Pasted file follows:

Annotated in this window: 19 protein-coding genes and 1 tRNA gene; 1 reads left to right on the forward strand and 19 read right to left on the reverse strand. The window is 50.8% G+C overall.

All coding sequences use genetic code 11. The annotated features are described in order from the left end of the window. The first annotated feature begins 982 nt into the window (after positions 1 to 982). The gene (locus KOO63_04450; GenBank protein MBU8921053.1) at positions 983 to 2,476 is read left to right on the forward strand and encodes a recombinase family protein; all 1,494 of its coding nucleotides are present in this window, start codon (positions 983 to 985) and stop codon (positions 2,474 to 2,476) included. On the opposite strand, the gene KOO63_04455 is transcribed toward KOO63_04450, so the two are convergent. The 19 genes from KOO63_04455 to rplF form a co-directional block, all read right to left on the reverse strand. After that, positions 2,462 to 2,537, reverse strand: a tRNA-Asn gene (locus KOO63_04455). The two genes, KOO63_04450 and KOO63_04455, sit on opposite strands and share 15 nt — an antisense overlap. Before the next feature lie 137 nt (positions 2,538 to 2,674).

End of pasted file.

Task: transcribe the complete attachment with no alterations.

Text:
Annotated in this window: 19 protein-coding genes and 1 tRNA gene; 1 reads left to right on the forward strand and 19 read right to left on the reverse strand. The window is 50.8% G+C overall.

All coding sequences use genetic code 11. The annotated features are described in order from the left end of the window. The first annotated feature begins 982 nt into the window (after positions 1 to 982). The gene (locus KOO63_04450; GenBank protein MBU8921053.1) at positions 983 to 2,476 is read left to right on the forward strand and encodes a recombinase family protein; all 1,494 of its coding nucleotides are present in this window, start codon (positions 983 to 985) and stop codon (positions 2,474 to 2,476) included. On the opposite strand, the gene KOO63_04455 is transcribed toward KOO63_04450, so the two are convergent. The 19 genes from KOO63_04455 to rplF form a co-directional block, all read right to left on the reverse strand. After that, positions 2,462 to 2,537, reverse strand: a tRNA-Asn gene (locus KOO63_04455). The two genes, KOO63_04450 and KOO63_04455, sit on opposite strands and share 15 nt — an antisense overlap. Before the next feature lie 137 nt (positions 2,538 to 2,674).